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Platte County Circuit Judge Owens Lee Hull has ordered the Missouri State Attorney General’s office off Mark Woodworth’s case in a forceful order handed down last week. Judge Hull wrote Wednesday, “Given the history of this case, at this point in time, there is absolutely no reason the office of Attorney General should prosecute this case. Therefore, it should be removed from that obligation.”

Woodworth is set to face a third trial in July after his previous murder convictions were both thrown out by Missouri courts. In January of last year the Missouri Supreme Court unanimously voted to overturn Woodworth’s conviction for a second time after it was discovered that prosecutor Kenny Hulshof had suppressed exculpatory evidence in the case. [For an in-depth look at the history of the Woodworth case, read this January 2014 feature article by The Pitch.]

Though Hulshof is long gone from the Missouri AG’s office, the current Attorney General, Chris Koster, signald his intention to take Woodworth to trial for a third time until Judge Hull intervened last week. “Justice, fairness and the requirements of due process of law require an independent review of this case by a prosecutor unburdened by past participation in this case,” Judge Hull wrote in the order, which granted a defense motion for the disqualification of the AG’s office from the case.

The Woodworth prosecution, previously called “a manifold injustice” by another judge asked to review the case by the Missouri Supreme Court, is now 17 years old. In a terrific editorial by Barbara Shelly at the Kansas City Star, Shelly helpfully summarizes the layers of misconduct permeating the case:

The Livingston County sheriff’s office turned over the murder investigation to a private investigator hired by the victim’s family. He was given access to investigative files and physical evidence and allowed to create a narrative that pinned the crime on Woodworth and excluded other possibilities. In addition, prosecutors in both trials withheld evidence that could have been helpful to the defense.

The state attorney general’s office, headed by now-Gov. Jay Nixon, got involved when the Livingston County prosecutor, who had been reluctant to charge Woodworth, took himself off the case. One of Nixon’s assistants, Kenny Hulshof, took over.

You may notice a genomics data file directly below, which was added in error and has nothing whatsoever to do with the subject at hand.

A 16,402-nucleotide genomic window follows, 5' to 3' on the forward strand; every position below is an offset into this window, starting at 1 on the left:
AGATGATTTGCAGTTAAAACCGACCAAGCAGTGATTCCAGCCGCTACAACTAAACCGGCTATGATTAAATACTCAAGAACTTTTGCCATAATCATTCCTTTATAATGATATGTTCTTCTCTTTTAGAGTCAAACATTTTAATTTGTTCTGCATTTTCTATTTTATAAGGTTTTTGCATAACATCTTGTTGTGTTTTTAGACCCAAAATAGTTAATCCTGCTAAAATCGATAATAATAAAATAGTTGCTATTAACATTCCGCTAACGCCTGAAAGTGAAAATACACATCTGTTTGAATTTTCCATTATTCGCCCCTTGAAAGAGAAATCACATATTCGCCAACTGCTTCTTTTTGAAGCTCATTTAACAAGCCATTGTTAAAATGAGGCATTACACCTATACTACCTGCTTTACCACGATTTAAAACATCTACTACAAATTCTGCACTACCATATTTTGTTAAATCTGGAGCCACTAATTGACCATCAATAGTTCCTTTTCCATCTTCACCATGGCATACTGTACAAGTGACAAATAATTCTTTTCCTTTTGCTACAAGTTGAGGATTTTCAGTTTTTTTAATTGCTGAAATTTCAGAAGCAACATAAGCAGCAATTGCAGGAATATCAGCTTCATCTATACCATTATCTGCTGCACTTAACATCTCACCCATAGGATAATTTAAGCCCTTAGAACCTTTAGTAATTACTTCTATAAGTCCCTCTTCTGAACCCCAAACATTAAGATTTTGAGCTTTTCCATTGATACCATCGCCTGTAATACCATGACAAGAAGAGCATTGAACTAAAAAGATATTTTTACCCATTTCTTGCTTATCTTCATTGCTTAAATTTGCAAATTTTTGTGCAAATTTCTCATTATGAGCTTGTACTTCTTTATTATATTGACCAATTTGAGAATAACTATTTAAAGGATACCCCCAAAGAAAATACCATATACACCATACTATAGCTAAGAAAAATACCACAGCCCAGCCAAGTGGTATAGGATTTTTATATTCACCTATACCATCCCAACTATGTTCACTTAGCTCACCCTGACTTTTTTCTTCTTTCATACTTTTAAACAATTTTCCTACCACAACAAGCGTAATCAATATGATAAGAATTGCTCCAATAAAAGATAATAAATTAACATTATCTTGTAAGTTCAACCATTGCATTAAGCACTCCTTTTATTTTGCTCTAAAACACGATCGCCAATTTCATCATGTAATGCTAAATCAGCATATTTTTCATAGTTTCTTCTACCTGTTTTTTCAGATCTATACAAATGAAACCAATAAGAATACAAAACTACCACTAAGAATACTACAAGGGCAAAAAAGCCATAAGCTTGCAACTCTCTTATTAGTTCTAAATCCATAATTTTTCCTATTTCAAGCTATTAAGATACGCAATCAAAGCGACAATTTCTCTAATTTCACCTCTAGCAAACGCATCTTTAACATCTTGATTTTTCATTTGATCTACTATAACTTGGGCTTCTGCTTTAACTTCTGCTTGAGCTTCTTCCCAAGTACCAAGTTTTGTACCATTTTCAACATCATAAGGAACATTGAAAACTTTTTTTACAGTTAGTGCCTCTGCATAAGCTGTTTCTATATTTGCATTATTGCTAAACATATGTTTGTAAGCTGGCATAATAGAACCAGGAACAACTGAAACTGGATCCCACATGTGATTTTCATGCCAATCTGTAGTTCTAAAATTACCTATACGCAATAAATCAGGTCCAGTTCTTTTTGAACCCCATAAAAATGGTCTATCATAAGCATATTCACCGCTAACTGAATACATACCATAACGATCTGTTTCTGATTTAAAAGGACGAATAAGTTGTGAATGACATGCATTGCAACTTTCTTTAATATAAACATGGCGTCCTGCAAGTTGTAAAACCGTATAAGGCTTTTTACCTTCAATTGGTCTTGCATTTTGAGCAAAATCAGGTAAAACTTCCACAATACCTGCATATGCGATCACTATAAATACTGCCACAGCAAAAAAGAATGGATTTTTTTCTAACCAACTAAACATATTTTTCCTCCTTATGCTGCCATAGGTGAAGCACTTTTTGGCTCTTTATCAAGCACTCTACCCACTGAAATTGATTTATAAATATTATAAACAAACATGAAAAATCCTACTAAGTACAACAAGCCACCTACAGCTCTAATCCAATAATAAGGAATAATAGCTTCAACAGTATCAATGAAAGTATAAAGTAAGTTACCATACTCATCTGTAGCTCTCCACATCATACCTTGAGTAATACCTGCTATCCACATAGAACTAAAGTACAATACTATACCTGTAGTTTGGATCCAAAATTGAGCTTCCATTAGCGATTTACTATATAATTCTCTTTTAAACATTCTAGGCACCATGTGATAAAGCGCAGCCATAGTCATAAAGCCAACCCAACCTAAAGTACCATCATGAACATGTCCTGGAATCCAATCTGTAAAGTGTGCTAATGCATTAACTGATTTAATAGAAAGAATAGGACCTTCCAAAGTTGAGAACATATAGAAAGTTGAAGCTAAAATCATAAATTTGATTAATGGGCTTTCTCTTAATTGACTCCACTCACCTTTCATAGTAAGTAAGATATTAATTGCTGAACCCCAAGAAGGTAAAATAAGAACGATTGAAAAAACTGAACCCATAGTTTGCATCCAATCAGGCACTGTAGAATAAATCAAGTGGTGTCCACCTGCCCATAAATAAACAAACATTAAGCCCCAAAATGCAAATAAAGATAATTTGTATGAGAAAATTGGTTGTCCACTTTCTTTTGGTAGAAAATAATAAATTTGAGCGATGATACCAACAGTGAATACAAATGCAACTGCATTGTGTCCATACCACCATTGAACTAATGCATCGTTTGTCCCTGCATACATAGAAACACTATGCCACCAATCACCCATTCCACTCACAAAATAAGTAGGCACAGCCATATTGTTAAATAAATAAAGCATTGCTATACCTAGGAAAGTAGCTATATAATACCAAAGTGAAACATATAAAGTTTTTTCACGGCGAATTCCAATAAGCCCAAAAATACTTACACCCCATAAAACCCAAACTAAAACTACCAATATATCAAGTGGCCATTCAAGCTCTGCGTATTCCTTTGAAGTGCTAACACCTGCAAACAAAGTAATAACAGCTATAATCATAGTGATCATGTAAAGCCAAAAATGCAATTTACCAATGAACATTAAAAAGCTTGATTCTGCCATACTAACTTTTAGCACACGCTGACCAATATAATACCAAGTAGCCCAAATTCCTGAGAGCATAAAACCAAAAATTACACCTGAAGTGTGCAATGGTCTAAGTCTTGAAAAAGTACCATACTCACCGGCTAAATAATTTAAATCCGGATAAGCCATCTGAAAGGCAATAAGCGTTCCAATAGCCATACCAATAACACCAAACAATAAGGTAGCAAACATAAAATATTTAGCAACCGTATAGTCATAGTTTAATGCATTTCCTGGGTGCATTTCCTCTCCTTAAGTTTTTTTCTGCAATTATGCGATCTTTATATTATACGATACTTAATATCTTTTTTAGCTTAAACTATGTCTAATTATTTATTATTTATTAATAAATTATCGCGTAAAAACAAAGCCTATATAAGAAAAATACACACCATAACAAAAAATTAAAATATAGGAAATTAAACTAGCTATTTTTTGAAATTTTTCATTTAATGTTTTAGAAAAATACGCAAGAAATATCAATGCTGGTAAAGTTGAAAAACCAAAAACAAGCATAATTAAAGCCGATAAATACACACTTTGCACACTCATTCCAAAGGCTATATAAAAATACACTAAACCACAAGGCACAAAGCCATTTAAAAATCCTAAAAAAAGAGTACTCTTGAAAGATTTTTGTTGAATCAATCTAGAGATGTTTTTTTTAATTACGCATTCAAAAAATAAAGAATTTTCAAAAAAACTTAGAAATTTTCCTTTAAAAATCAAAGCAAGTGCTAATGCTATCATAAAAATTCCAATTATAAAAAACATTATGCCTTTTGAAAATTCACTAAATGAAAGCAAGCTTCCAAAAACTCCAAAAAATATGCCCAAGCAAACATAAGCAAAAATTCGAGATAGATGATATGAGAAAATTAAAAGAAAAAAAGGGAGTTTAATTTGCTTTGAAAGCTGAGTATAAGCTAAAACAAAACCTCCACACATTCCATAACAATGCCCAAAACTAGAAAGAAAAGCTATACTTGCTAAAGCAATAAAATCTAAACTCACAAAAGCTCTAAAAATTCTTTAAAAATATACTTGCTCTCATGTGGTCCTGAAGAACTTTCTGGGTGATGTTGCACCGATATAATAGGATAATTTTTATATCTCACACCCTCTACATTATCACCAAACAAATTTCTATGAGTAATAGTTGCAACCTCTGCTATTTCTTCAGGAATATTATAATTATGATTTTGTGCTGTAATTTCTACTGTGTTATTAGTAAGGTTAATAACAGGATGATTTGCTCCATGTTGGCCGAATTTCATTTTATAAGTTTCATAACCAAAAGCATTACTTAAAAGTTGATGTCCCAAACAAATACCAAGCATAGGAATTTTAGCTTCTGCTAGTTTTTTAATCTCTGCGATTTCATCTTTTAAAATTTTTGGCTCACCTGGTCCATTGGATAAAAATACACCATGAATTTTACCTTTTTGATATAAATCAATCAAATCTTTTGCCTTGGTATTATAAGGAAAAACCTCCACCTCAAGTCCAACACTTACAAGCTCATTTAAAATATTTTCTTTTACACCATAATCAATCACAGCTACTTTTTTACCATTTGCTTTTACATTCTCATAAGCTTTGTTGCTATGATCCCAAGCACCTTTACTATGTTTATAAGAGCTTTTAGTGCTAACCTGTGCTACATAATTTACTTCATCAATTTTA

Working with dubious physical evidence, Hulshof won a conviction. Four years later, with another assistant attorney general arguing for the state, Woodworth was convicted again. But more withheld evidence later surfaced, and in 2010 the state Supreme Court asked Boone County Judge Gary Oxenhandler to review the case.

Oxenhandler said he was convinced that had the investigation and prosecutions been handled properly, “no jury would have convicted Woodworth of the crimes charged.” The Supreme Court set aside Woodworth’s conviction.

Shelly goes on to criticize Jay Nixon, Kenny Hulshof and Chris Koster,  the prosecutors at the Missouri AG’s office who have overseen the case over the years, as using Mark Woodworth for political purposes. She notes the lack of professional consequences for their more troubling actions:

As is usually the case, those who mismanage criminal justice meet with few consequences. Nixon spent 16 years as attorney general and moved up to governor. Hulshof served 12 years in the U.S. Congress. Courts have raised serious questions about his handling of several cases during Hulshof’s time as Nixon’s assistant in the attorney general’s office.

Now Koster, another attorney general with big political ambitions, has held a third trial over the head of a man who already has been subjected to two unjust prosecutions and years of lost freedom.

Koster’s office said it would not appeal Judge Hull’s ruling. Judge Hull appointed Livingston County Prosecutor Adam Warren to take over the case in preparation for trial later this year.


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